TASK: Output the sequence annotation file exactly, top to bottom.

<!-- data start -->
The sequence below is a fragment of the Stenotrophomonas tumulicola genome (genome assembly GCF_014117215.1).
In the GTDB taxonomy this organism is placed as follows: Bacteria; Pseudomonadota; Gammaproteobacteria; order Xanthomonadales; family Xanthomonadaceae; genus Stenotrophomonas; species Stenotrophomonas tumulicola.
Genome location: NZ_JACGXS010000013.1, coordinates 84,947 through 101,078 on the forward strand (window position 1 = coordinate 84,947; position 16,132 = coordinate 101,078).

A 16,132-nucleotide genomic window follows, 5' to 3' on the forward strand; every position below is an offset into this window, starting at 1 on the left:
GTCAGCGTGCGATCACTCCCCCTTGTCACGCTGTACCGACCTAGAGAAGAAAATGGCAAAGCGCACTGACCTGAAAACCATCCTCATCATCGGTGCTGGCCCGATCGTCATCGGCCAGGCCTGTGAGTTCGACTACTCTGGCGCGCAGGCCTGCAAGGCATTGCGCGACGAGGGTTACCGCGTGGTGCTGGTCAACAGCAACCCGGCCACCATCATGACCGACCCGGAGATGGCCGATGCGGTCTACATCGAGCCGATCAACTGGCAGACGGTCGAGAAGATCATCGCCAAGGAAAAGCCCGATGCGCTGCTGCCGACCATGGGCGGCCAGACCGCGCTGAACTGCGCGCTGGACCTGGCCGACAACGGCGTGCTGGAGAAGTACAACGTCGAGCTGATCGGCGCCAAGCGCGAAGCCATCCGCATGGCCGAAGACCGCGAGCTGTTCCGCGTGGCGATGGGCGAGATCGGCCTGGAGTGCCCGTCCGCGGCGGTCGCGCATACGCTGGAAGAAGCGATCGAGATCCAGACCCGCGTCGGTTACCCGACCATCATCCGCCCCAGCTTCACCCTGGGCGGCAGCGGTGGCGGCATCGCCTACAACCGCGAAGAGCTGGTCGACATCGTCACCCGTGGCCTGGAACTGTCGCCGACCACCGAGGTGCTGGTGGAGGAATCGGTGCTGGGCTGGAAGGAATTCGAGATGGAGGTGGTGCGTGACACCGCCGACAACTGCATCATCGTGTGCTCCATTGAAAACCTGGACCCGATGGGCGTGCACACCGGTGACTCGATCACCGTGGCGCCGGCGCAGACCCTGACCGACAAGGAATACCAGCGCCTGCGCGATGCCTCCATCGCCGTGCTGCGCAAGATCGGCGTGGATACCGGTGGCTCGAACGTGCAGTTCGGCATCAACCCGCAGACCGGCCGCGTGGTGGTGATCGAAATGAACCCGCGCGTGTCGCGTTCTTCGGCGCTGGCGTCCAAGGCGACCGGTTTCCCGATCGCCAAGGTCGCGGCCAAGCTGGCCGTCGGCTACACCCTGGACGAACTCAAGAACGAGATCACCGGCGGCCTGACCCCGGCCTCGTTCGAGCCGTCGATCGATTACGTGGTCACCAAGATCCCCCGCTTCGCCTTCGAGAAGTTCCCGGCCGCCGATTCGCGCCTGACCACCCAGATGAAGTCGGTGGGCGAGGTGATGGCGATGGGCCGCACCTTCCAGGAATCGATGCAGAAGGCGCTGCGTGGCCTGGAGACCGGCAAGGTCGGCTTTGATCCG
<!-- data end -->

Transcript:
The sequence below is a fragment of the Stenotrophomonas tumulicola genome (genome assembly GCF_014117215.1).
In the GTDB taxonomy this organism is placed as follows: Bacteria; Pseudomonadota; Gammaproteobacteria; order Xanthomonadales; family Xanthomonadaceae; genus Stenotrophomonas; species Stenotrophomonas tumulicola.
Genome location: NZ_JACGXS010000013.1, coordinates 84,947 through 101,078 on the forward strand (window position 1 = coordinate 84,947; position 16,132 = coordinate 101,078).

A 16,132-nucleotide genomic window follows, 5' to 3' on the forward strand; every position below is an offset into this window, starting at 1 on the left:
GTCAGCGTGCGATCACTCCCCCTTGTCACGCTGTACCGACCTAGAGAAGAAAATGGCAAAGCGCACTGACCTGAAAACCATCCTCATCATCGGTGCTGGCCCGATCGTCATCGGCCAGGCCTGTGAGTTCGACTACTCTGGCGCGCAGGCCTGCAAGGCATTGCGCGACGAGGGTTACCGCGTGGTGCTGGTCAACAGCAACCCGGCCACCATCATGACCGACCCGGAGATGGCCGATGCGGTCTACATCGAGCCGATCAACTGGCAGACGGTCGAGAAGATCATCGCCAAGGAAAAGCCCGATGCGCTGCTGCCGACCATGGGCGGCCAGACCGCGCTGAACTGCGCGCTGGACCTGGCCGACAACGGCGTGCTGGAGAAGTACAACGTCGAGCTGATCGGCGCCAAGCGCGAAGCCATCCGCATGGCCGAAGACCGCGAGCTGTTCCGCGTGGCGATGGGCGAGATCGGCCTGGAGTGCCCGTCCGCGGCGGTCGCGCATACGCTGGAAGAAGCGATCGAGATCCAGACCCGCGTCGGTTACCCGACCATCATCCGCCCCAGCTTCACCCTGGGCGGCAGCGGTGGCGGCATCGCCTACAACCGCGAAGAGCTGGTCGACATCGTCACCCGTGGCCTGGAACTGTCGCCGACCACCGAGGTGCTGGTGGAGGAATCGGTGCTGGGCTGGAAGGAATTCGAGATGGAGGTGGTGCGTGACACCGCCGACAACTGCATCATCGTGTGCTCCATTGAAAACCTGGACCCGATGGGCGTGCACACCGGTGACTCGATCACCGTGGCGCCGGCGCAGACCCTGACCGACAAGGAATACCAGCGCCTGCGCGATGCCTCCATCGCCGTGCTGCGCAAGATCGGCGTGGATACCGGTGGCTCGAACGTGCAGTTCGGCATCAACCCGCAGACCGGCCGCGTGGTGGTGATCGAAATGAACCCGCGCGTGTCGCGTTCTTCGGCGCTGGCGTCCAAGGCGACCGGTTTCCCGATCGCCAAGGTCGCGGCCAAGCTGGCCGTCGGCTACACCCTGGACGAACTCAAGAACGAGATCACCGGCGGCCTGACCCCGGCCTCGTTCGAGCCGTCGATCGATTACGTGGTCACCAAGATCCCCCGCTTCGCCTTCGAGAAGTTCCCGGCCGCCGATTCGCGCCTGACCACCCAGATGAAGTCGGTGGGCGAGGTGATGGCGATGGGCCGCACCTTCCAGGAATCGATGCAGAAGGCGCTGCGTGGCCTGGAGACCGGCAAGGTCGGCTTTGATCCG